The Sacred Band Of Thebes: An Army Of 300 Gay Lovers
Symposium scene, ca 480-490 BC, decorative fresco from the north wall of the Tomb of the Diver at Paestum, in what is now Italy. Source: (Museo Archeologico Nazionale, Archaeological Museum) (Photo by DeAgostini/Getty Images)
In ancient Greece, much like modern-day San Francisco, homosexuality was an accepted part of life. Homosexual couples often exhibited such devotion to each other that Plato proposed the formation of an army unit composed entirely of gay couples. "Don't ask, don't tell" was definitely not a policy for this army. Here is the story of ancient Greece's Sacred Band of Thebes, an army of gay partners.
In Plato's Symposium, which was essentially a written hypothetical conversation between several characters that were penned around 370 BC, Phaedrus states that an army made up entirely of gay lovers would be a formidable one because each person would fight hard to ensure the safety of their lover. Plato wrote "No man is such a craven that love cannot inspire him with a courage that makes him equal to the bravest born."
The Sacred Band of Thebes
In fact, just a few years before he committed it to text, Plato's idea bore fruit and probably many fabulous parties. Around 378 BCE, an elite fighting division called the Sacred Band of Thebes was formed as a branch of the Theban army, consisting of 150 pairs of gay lovers. It was created by a general named Gorgidas, and one of the first tasks of the newly formed army was to march to the front lines during the famous standoff between Chabrias and the Agesilaus II.
The Army of Gay Lovers Saw Action
The formation of the Sacred Band of Thebes was not merely a publicity stunt. The army engaged in several battles and even played a decisive role in helping Thebes become an important city-state. The earliest known mention of a military engagement of the Sacred Band of Thebes was written in 324 BC by Dinarchus in his work Against Demosthenes. Dinarchus wrote that the Sacred Band of Thebes, led by two generals (and presumably lovers) named Pelopidas and Epaminondas, were victorious over the Spartans in the Battle of Leuctra of 371 BC.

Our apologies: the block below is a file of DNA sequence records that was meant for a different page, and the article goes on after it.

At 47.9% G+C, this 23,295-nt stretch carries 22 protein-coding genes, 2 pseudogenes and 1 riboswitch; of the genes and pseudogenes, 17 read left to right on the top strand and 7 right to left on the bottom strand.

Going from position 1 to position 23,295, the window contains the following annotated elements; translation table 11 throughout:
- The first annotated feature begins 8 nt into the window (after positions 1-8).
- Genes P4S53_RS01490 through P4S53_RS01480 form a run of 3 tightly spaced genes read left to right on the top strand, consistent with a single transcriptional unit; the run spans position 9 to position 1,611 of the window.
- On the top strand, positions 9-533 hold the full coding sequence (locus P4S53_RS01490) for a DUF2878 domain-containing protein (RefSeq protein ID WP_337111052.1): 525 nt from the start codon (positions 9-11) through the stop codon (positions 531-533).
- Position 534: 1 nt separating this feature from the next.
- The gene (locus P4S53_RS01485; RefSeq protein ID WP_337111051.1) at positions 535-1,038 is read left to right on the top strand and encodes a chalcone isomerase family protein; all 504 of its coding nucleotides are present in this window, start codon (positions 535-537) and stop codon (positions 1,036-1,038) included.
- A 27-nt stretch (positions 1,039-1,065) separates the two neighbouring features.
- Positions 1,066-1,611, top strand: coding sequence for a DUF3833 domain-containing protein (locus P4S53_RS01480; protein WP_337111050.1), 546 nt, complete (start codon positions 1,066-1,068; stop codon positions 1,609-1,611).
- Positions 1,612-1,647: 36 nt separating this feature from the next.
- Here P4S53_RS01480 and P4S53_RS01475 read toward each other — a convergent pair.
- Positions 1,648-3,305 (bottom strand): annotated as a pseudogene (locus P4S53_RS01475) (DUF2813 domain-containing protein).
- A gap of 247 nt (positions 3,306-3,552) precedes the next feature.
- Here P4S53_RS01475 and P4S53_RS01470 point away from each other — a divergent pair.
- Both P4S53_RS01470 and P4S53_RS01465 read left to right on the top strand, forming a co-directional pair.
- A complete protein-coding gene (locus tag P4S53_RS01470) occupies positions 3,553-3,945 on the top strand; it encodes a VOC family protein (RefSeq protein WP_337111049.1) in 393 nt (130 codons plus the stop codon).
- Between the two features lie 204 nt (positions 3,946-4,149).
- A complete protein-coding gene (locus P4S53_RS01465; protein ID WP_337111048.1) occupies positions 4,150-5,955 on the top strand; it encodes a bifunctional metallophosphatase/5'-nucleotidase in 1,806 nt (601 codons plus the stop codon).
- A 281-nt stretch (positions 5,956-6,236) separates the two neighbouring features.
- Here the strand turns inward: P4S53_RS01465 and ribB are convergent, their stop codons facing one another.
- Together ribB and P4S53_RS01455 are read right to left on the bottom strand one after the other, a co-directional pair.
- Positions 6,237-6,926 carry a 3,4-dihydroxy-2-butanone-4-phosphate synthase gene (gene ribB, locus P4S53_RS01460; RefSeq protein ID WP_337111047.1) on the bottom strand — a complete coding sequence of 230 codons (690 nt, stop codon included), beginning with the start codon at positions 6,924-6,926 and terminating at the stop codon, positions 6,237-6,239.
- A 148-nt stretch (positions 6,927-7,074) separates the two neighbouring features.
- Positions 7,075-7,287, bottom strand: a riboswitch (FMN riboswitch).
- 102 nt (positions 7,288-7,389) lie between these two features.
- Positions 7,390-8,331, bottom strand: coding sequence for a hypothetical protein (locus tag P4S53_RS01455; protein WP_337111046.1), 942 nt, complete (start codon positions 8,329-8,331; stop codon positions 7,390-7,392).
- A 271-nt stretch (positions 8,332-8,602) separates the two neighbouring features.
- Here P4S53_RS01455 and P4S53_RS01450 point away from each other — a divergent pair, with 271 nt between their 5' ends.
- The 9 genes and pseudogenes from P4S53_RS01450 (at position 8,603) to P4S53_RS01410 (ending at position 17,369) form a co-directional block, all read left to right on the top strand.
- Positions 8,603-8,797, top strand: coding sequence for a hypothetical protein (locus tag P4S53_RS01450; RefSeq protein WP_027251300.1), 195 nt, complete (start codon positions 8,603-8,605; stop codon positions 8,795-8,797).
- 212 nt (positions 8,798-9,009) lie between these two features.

Admission into the Gay Army
Admission into the Sacred Band of Thebes was not open to just anyone. Gorgidas personally selected the 300 members based on their athletic ability and military experience. Each couple fit the model of Greece homosexual relations at the time: an older, dominant gentleman and his younger, passive playmate. The couples chosen to join the division were, according to Polyaenus, "devoted to each other by mutual obligations of love." In fact, the use of the word "sacred" in the company's name is thought to derive from the sacred vow taken between the lover (the older, active lover) and his beloved (the younger, passive lover) before the Shrine of Iolaus in Thebes. (Iolaus was the nephew and beloved of Hercules.)
Trained in Dance and Wrestling
The Sacred Band of Thebes needed to stay in top form in case they were called on to battle an invading army, so when there wasn't an immediate war to fight, the soldiers spent their time in military training and physical exercise. According to surviving documents, the men practiced wrestling and held competitions. They also got down on the dance floor, as it was thought that engaging in the arts would make the soldiers more well-rounded people. It is also highly likely that they developed equestrian skills, as Gorgidas was a former cavalry officer. In all, the training that the Sacred Band of Thebes received was said to be comparable to the elite fighting forces of Sparta.
A Decisive Victory at the Battle of Tegyra
The Sacred Band of Thebes, under the command of Pelopidas, set out to seize the city of Orchomenus, an ally of Sparta's, because they heard that the Spartan troops had left the city unprotected. By the time they arrived at the gates of the city, however, Pelopidas found out that Sparta had sent reinforcements. He ordered his army of gay lovers to retreat back to Thebes, but they ended up caught between the garrison at Orchomenus and the returning Spartans. The Sacred Band of Thebes was vastly outnumbered. Pelopidas strategized on the spot and set a plan in motion to take out the Spartan commanders. Leaderless, the Spartan army faltered and fell to the Thebes.
The Defeat of the Lovers
In 338 BC, the Sacred Band of Thebes was dealt a fatal blow. It came during the Battle of Chaeronea, in which Thebes and Athens joined forces to fight against the forces of Philip II of Macedon and his son, Alexander. The Sacred Band of Thebes, despite their training, was no match for the mighty Macedonians. The Sacred Band was surrounded and given the opportunity to surrender, but just as Plato predicted, the lovers chose instead to fight to the end. All 300 soldiers of the Sacred Band of Thebes were slaughtered, but they had earned such a reputation that Philip II was reported to weep at the once-mighty army of male lovers reduced to a pile of massacred bodies.
The End of the Army of Homosexuals
After the Sacred Band of Thebes was wiped out at the Battle of Chaeronea, Thebes was defeated. The dominance of Thebes in ancient Greece was over. Never again did the Greeks form a battalion made up exclusively of gay soldiers and their lovers, but there's still hope for the Gaga Brigade.
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